Since we were in the desert, there was plenty of parking, a lot of space to guide The Monster to a pretty little spot all poised for a quick getaway if needed.  The Navajo Nation has created, I think, a very interesting monument.  Of course, there is the metal marker on the ground that indicates where the corners of the four states meet.  For those of us who look for these kinds of things, I note that we have straight lines.  A “T,” or a cross.  I have no idea if the border between Colorado and New Mexico, on the east, and Utah and Arizona, on the west, are perfectly North/South.  Nor do I know if the border between Colorado and Utah, on the north, and New Mexico and Arizona, on the south, runs perfectly East/West.  I assume they are not. But one could say, either poetically if not factually, that we have the marks of the compass right here.  But our linear selves are disrupted by the great brick circle that encompasses, surrounds, and encloses these straight lines.  We enter the larger circle, and  we notice circles inside of that one, guiding us, concentrically, to the point, the center, this political mark on the imaginary grid of our geography.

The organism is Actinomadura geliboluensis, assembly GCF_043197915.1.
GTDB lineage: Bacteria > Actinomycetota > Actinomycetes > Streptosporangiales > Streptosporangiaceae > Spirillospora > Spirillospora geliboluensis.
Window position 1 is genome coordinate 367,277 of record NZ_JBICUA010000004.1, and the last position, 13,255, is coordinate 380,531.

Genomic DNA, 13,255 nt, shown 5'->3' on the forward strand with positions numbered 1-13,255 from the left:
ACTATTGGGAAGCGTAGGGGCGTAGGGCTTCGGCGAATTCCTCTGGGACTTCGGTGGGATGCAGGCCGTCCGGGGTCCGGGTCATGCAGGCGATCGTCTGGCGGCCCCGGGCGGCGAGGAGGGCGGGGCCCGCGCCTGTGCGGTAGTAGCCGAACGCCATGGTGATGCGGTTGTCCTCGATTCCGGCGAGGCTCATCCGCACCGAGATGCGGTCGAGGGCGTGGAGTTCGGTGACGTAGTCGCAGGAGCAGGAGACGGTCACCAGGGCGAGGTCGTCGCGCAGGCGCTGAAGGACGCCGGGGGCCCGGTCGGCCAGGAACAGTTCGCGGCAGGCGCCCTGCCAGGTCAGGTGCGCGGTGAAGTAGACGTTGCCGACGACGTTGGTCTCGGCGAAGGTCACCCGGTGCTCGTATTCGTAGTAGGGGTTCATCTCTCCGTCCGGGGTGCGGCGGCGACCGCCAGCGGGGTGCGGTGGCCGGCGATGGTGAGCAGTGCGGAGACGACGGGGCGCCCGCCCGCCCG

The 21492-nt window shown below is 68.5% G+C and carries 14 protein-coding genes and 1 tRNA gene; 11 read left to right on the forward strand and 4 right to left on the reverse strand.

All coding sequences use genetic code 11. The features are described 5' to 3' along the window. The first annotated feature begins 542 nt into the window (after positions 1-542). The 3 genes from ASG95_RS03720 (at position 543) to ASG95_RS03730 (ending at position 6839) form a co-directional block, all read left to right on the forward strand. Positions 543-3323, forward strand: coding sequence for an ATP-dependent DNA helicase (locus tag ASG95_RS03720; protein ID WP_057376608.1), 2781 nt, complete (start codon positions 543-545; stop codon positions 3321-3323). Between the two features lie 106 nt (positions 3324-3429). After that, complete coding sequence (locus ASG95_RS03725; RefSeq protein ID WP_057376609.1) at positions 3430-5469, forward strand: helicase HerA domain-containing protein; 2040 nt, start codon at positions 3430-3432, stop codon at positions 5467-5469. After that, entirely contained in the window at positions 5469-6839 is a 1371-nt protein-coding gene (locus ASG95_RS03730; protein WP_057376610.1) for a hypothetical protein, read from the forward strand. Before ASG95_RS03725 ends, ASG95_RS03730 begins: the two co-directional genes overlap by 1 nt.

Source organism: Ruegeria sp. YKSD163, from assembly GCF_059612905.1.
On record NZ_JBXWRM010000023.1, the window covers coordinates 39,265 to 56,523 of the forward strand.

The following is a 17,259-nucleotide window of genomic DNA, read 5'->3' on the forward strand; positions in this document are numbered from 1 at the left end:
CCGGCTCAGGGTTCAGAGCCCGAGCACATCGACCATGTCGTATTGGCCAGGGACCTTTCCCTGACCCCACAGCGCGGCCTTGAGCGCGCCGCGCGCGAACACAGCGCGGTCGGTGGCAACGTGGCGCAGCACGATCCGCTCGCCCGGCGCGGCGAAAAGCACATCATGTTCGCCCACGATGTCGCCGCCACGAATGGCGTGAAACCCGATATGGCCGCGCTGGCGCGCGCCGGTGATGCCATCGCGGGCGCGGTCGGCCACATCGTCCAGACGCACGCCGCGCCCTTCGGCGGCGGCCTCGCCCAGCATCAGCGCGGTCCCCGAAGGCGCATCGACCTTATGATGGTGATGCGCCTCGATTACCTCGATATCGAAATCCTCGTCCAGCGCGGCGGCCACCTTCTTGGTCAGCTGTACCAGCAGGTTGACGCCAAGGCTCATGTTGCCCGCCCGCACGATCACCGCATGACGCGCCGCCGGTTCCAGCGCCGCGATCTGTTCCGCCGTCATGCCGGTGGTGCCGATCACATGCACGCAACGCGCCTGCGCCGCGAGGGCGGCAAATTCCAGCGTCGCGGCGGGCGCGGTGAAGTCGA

Captain Crunch Bridging the Four Corners

My sons hear, and repeat to me, a man saying, “Is this all there is?  And I paid $5 for this?”  There is a point here, several points actually.  Why did any of us drive so far out of our way:  33 miles from Shiprock, New Mexico; 40 miles from Cortez, Colorado;  65 miles from Bluff, Utah; 77 miles from Kayenta, Arizona?   What did we expect to find here?  A carnival, a gunfight, a monument detailing the history of The West, a declaration of independence?  Did we expect a certified vision delivered to us on the wings of Eagle, on the back of rattlesnake?